Here's the first in a series of a definitive guide to cozy mystery writing. If you're a reader instead, read How to Read a Cozy Mystery like a Sleuth.
#WritingCommunity: Where do you write your cozy mystery?
Take a short poll to see what tools everyone is using to write their manuscripts:
I have written my stories in many different places. I'd like to help you choose the right tool for writing your cozy mysteries. Here are some tools I've used to write my #cozymystery stories:
Word has many great features and is easy to use, which makes it one of the most favorite choices for authors. The real beauty about Word is that it comes with our computers and is so versatile we can make both print and regular books (as epubs and pdfs) and have complete control over our fonts and the style of our books. The downside is that you have to understand Word in order to accurately formate your book without glitches. You also have to know which fonts are royalty free for commercial use and which ones require purchasing a font license. (No, not every font built into your computer is free for you to use on your self-published books!)
Google gives you all the benefits of a word document, with the benefit of it being online. You can share with a writing group or critique partner, and you know your work is safe if your computer crashes. For me, knowing I won't lose my work helps me relax. I personally use my own word document on Drop Box, but I've worked with critique partners on Google Docs and love it, too!
You can write your story in a word document and then transfer into Vellum for formatting. Better yet, write directly in Vellum. What I like about this is that I don't have to worry or think at all about formatting or glitches. The drawback is that there are only a few fonts/styles to choose from. But I know that all my books will be high quality. If you only want to publish ebooks, you can purchase that feature alone. If you want to publish print books, too, it costs extra, but it's a one-time cost and then you can create unlimited books after that. They do update their software once in a while, and if you want the updates, you'll have to spend a fee to update your program. If you hate the thought of formatting your own books, this is a great option for you.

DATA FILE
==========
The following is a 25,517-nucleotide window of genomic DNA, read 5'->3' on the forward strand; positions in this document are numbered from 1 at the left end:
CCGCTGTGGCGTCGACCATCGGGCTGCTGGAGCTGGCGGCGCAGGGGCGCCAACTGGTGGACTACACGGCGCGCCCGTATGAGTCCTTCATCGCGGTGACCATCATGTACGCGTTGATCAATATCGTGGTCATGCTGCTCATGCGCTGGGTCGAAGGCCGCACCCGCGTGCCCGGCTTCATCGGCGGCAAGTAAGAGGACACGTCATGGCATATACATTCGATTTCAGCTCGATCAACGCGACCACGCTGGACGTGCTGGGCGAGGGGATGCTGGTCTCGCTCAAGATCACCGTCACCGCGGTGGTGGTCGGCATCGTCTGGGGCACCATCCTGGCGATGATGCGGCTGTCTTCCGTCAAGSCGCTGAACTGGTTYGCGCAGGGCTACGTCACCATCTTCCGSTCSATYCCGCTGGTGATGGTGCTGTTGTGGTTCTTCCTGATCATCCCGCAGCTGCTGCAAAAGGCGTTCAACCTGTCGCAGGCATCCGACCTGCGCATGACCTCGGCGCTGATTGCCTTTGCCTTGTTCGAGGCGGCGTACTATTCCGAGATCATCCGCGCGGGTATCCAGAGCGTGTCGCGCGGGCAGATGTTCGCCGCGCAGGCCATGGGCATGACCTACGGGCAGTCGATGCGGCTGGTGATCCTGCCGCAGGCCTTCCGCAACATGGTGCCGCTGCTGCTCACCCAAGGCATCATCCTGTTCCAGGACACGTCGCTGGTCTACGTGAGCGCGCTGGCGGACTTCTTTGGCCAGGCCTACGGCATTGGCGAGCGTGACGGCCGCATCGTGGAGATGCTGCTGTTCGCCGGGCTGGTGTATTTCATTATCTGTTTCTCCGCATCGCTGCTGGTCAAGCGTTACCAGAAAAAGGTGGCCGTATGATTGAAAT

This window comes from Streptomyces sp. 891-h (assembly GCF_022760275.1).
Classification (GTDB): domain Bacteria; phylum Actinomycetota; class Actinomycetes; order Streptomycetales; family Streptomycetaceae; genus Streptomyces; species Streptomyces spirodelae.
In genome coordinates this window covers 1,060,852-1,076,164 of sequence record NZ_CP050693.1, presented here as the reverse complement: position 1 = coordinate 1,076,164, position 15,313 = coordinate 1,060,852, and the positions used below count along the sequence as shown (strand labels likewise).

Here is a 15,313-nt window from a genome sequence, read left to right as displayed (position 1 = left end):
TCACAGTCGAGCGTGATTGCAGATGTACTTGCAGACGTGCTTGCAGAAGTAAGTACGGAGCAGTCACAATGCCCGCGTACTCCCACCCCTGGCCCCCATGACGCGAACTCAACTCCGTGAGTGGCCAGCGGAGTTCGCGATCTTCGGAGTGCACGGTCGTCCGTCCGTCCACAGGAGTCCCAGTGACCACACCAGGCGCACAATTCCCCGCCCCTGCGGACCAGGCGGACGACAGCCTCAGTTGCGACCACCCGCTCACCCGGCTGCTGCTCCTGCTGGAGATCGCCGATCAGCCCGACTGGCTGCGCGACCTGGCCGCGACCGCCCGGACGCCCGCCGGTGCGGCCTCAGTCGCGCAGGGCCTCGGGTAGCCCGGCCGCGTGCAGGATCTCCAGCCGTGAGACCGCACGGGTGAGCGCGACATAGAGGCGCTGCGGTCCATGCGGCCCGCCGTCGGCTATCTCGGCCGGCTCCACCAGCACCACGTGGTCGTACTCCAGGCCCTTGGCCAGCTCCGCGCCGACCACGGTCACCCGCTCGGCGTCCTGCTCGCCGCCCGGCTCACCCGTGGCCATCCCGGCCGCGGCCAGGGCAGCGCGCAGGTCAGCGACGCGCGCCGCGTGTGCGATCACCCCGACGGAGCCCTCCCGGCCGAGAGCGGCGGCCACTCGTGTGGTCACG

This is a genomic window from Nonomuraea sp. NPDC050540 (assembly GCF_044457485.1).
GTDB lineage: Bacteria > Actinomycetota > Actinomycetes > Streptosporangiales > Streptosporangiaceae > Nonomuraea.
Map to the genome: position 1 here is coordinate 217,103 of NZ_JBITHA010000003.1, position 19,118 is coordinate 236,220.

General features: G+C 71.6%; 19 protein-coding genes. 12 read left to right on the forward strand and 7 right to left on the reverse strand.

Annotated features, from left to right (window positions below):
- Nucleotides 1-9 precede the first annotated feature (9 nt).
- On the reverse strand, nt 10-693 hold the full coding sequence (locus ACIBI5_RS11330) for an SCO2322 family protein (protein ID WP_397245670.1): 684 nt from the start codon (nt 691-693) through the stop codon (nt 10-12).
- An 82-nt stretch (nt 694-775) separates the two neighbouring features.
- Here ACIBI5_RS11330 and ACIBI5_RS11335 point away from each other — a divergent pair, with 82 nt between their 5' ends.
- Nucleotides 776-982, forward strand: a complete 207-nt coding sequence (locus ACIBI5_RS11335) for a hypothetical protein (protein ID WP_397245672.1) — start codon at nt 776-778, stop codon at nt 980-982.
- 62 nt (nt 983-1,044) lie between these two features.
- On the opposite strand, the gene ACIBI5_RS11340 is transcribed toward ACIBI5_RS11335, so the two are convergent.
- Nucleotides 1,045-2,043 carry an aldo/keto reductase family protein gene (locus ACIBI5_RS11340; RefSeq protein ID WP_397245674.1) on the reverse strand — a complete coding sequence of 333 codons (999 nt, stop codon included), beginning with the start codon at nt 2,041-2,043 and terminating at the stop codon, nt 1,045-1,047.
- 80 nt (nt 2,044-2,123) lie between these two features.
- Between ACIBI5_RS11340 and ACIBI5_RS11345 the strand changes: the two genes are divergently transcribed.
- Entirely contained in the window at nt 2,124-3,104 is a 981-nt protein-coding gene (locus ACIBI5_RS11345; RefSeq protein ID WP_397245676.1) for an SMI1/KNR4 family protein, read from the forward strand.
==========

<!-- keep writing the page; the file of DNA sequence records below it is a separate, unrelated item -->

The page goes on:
I've actually written books directly into Grammarly online before. Grammarly is a great tool that you can add to your computer, so that it edits your document as you write in Word. But you can also go to Grammarly.com and, if you have an account, create a new document and write on the website. What I do is write each chapter in it's own document and then cut and paste into Vellum. The reason I like to do this is that the program catches my mistakes as I'm writing, so I'm likely to make less mistakes. Let's be clear, you still need an editor after your book is written, but making less grammatical errors as you write makes the editing easier afterward.
I also like writing online in case my computer crashes and I lose my manuscript. This has actually happened to me before, which is why I'm paranoid now and actually save my work in multiple places and multiple formats.
I recommend a program like this if you're writing a series or a longer work. A lot of people write their stories in striver, I don't. I actually use this only for compiling my book bibles. For those who might not know, a book bible is a list of character descriptions, settings, back story notes, and other information you might need to reference when writing a story. When writing a mystery in particular, it might be hard to keep the clues and red herrings straight, so writing them on virtual notecards in one place makes it easier to remember the details.